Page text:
Nordic Blading - preparation for the cross-country season

The ski and cross-country season is approaching. For the very impatient, Nordic Blading is now available: this is inline skating with sticks in cross-country freestyle. The body is loaded holistically and well trained. Nordic walking has meanwhile conquered a firm place in the fitness programs of all sports organizers. Nordic Blading proves that intensive walking is capable of improvement: cross-country skiing with inliners.

What is Nordic Blading?

Anyone who believes that Nordic Blading is still a young trend sport is wrong. At least the roller skate principle has been known for over 200 years. As early as 1760, the Belgian John Josef Merlin made wheels under his skates and called them "patins á roues alignedées" roller skates with castors in a row In 1863, the American James Leonard Plimpton produced roller skates with four wooden wheels, two in front and two in the back the rubber goods factory Bäumcher & Co. tire roller skates with two consecutive tires on the market.

Finally, the American Scott Olson, a hockey player, made roller skates with the wheels in a row: the inline skates were born. He called them "Rollerblades" and got rich, and inline skates or rollerblades have become an integral part of fitness.

Joint-friendly yes, but risk of injury

Experienced riders can reach 20 to 30 km / h quickly, especially when going downhill faster. Bone fractures and bruises are the most common injuries, but older people in the femoral neck, but also wrists, forearms, lower legs, head and face are affected. In addition to a protective equipment such as helmet, knee and wrist protector, it is in any case useful to learn Nordic Skating under the guidance of a coach.

Because it is not so easy to coordinate the arm and leg movements at the pace, to practice braking techniques and to maintain balance, not to bend the feet inwards and to keep enough distance to the other riders. But thanks to the poles, it is even easier for some to learn to skate than without a pole. With Nordic-Blading all endurance training forms, interval training, long distance training, speed, and strength are trained. The use of the arm demands more muscle than "normal" skating.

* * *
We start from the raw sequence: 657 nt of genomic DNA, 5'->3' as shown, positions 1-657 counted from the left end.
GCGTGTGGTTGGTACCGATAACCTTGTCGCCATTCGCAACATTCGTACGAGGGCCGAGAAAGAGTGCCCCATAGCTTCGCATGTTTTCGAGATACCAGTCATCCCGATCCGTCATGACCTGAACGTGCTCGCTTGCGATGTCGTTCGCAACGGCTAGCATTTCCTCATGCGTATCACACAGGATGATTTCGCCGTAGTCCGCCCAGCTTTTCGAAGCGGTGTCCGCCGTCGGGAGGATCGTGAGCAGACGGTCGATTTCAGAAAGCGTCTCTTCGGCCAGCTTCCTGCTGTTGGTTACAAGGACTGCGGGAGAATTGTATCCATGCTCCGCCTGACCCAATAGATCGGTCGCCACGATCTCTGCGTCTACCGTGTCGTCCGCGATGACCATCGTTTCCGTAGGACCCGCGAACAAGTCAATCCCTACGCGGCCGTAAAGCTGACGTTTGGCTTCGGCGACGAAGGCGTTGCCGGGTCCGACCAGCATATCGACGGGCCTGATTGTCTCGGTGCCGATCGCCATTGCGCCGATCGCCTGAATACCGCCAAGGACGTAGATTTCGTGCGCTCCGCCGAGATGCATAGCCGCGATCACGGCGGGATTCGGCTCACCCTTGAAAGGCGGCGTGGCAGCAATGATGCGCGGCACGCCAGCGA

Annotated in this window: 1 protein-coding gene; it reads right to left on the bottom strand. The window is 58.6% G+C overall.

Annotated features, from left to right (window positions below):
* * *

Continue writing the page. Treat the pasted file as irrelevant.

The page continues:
The training should, explains the sports physician Dr. med. Klaus Gerlach, 40 percent more effective than pure skating. In addition to the leg muscles and the entire upper body is trained including the back and abdomen, all in all, it claims about 90 percent of skeletal muscle. Well-trained people work approx. 600 Kcal per hour. Shock-free movement protects the joints and the combination of arm and leg movement trains the coordinative abilities.

Technology as in cross-country skiing

The Nordic Blading technique is similar to the execution of cross-country skiing with symmetrical and asymmetrical runs. For example, you move forward with the double-decker push, which means rolling slowly, leaning your upper body slightly, raising your arms at shoulder height and putting them on the ground in front of you, then pushing them off sharply. You have to bring the arms backwards and raise the upper body again.

In the two-to-one technique, the arm movement is started every other step, that is, for example, whenever the right leg is at the front. When rolling on the left leg, the upper body straightens up again and the arms swing backwards. In the one-to-one technique, a faster variant, each leg bump is combined with the arm movement. The sticks made of carbon are similar to the cross-country poles, but are equipped with a combi tip made of metal and rubber, or with special Nordic Blading tips to provide optimum grip on asphalt. The optimal length is calculated using the following formula: height (in cm) x 0.9 + 2.5 cm.

Skike as a variant of Nordic Blading

A variant of Nordic Blading is Skiking. A skike has in contrast to inline skates only two wheels, which are respectively in front of and behind the foot. The air-filled wheels have a diameter of 15 cm and have, which is the special, at the rear wheel a brake system, which is served with the calf.

Skikes can be used with normal gym, jogging or trekking shoes. Velcro fasteners fix the foot. With 4 cm of ground clearance and a wheelbase of up to 47 cm, even riding on uneven roads is no problem. In particular, the brakes give extra security and the Skiking is easy to learn even for beginners.

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